© 2001

Henry James and the Art of Dress


Table of contents

  1. Front Matter
    Pages i-x
  2. Clair Hughes
    Pages 1-13
  3. Clair Hughes
    Pages 29-44
  4. Clair Hughes
    Pages 67-89
  5. Clair Hughes
    Pages 90-114
  6. Clair Hughes
    Pages 170-185
  7. Back Matter
    Pages 186-216

About this book


Henry James was fascinated by clothing and dress. This book examines, for the first time, the role of dress in reinforcing thematic and symbolic patterns in James's fictional world. Hughes traces a development from the significance of dress in discussion of 'the American Girl' in the early works, through dress as an indicator of social position, to the emergence of the more unstable and threatening aspects of dress, which culminate in the strange case of the coat of changing colours in The Sense of the Past.


America fiction Henry James New York

Authors and affiliations

  1. 1.International Christian UniversityTokyoJapan

About the authors

CLAIR HUGHES is Professor of English and American Literature at the International Christian University in Tokyo. Her previous work includes A Long Way To Go: A Pictorial and Literary Collage of 19th Century Women, English Portraits, and The English Family Portrait.

Bibliographic information


'A fascinating text which casts an unusual light on James's novels.' - Anita Brookner

'One of the great lacunae in James studies has finally been filled by a scholar on whom nothing is lost. Her gifted prose, however, happily conceals that scholarship, and it is a joy to read! Without doubt, it will not only become the classic treatment of its subject, but will create new readers for Henry James.' - Adeline R. Tintner

'Clair Hughes gives us a Henry James who clothes the people of his portraits with the care that John Singer Sargent gave to the subjects of his paintings. She gives is a book which demonstrates that James's attention to dress was indispensable to his rendering shades of character in his fiction.' - Joseph Wiesenfarth, Nathan S. Blount Professor of English, University of Wisconsin, Madison

'Dress, for James, is a key indicator of class and taste, which has largely gone unacknowledged by his critics. Clair Hughes offers a reading of costume in James's novels which freshly illuminates the complex interactions of his characters and their notoriously ambiguous relationships. Itself stylishly written, and fully contextualized, this wide-ranging study provides an original and exciting new approach to the novels which will re-open debate about their meaning, and further enrich their social and cultural nuances.' - Dr Valerie Sanders, Reader in Victorian Literature, University of Sunderland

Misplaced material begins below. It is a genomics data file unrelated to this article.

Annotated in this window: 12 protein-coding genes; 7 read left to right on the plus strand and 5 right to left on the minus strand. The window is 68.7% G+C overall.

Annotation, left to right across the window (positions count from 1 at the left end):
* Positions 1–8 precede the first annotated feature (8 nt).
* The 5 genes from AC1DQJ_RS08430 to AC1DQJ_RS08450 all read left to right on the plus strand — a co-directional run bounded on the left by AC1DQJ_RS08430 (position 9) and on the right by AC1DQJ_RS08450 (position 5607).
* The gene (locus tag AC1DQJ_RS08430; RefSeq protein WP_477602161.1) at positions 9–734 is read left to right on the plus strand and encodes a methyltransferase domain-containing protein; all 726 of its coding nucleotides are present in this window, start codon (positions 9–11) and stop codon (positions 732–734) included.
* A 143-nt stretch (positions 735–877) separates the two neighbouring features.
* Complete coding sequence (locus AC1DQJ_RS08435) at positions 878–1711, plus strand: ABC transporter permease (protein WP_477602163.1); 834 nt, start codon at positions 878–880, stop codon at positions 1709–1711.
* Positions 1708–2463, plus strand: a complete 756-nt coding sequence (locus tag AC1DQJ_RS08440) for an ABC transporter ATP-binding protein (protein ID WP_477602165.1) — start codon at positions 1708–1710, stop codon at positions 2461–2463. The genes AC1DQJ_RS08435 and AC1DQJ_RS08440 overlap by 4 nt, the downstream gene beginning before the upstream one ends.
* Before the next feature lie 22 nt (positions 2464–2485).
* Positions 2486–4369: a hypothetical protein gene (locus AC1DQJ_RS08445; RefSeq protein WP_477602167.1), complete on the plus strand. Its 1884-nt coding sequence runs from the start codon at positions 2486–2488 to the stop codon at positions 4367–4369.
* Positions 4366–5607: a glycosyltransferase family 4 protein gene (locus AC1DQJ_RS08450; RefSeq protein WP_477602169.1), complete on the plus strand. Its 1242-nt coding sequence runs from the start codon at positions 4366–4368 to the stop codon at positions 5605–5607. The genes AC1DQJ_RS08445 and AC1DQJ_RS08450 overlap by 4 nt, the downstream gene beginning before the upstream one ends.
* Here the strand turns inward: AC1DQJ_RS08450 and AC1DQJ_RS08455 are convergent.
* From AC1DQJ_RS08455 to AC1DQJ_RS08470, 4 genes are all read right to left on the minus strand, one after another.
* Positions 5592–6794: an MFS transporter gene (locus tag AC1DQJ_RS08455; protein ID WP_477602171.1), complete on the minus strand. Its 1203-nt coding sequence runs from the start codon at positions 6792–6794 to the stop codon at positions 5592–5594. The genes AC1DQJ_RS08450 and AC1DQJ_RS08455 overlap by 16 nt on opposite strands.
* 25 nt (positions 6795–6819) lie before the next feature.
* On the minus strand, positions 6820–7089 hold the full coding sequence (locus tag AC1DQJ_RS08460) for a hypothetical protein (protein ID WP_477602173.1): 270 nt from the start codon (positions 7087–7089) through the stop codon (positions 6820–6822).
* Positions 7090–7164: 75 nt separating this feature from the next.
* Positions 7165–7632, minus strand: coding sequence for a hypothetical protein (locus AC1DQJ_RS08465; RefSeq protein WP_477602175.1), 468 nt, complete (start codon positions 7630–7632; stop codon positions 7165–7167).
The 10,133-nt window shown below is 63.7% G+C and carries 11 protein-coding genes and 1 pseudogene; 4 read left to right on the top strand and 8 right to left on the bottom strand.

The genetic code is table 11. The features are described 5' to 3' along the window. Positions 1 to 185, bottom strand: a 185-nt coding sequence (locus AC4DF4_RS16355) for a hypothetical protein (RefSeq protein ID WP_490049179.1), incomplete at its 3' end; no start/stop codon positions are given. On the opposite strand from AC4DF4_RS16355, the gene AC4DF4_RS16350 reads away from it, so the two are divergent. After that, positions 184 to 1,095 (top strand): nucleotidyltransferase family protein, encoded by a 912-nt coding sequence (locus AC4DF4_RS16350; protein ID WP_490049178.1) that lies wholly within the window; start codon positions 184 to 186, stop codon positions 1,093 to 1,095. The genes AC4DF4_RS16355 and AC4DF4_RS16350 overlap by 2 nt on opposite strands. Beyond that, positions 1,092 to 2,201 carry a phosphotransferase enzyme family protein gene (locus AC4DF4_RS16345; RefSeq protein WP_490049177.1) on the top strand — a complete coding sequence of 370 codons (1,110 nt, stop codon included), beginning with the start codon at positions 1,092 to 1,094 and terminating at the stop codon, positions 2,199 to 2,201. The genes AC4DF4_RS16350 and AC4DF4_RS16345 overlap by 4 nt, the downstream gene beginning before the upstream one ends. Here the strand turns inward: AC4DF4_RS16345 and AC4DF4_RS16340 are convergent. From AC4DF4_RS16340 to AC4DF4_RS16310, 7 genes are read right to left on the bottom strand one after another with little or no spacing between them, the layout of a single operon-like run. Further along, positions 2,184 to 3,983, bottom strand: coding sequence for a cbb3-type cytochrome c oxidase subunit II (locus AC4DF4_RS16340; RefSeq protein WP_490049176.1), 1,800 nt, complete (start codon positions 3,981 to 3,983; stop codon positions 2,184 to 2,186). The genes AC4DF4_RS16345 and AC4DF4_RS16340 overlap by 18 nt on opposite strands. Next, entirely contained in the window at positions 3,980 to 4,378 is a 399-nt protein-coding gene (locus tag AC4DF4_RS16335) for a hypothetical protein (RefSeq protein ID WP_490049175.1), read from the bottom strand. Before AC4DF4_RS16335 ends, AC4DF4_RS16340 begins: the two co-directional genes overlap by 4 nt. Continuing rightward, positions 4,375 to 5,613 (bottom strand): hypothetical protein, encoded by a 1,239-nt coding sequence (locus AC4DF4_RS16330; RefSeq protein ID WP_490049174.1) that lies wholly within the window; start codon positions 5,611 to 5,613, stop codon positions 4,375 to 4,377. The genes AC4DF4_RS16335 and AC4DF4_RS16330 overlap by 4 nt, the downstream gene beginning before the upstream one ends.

'Wit and erudition are perfect coordinates in this intelligent and stylish study of dress in the fiction of Henry James. Not only does it illuminate the symbolic resonances and narrative function of costume in James's writing, it also explores the deeper social and textual significations of the language of dress, drawing on the material evidence of contemporary fashion to offer a richly textured, finely nuanced and immensely scholarly essay in the cultural history of dress around the turn of the twentieth century. In this the first full-length study of literature and dress, James' is revealed to have been a close observer of contemporary modes, anticipating Barthes' insights into the semiotics of dress with an astute sense of the dramatic possibilities of the 'representative trifle'. Clair Hughes demonstrates, in a deftly argued and compellingly written volume that wears its learning lightly, just how important such trifles are to a full appreciation of the Jamesian text.' - Hilary Fraser, Department of English, The University of Western Australia

Henry James and the Art of Dress is a highly engaging, generally convincing and much needed intervention in James studies.' - Peter Rawlings, University of the West of England, The Henry James Review 24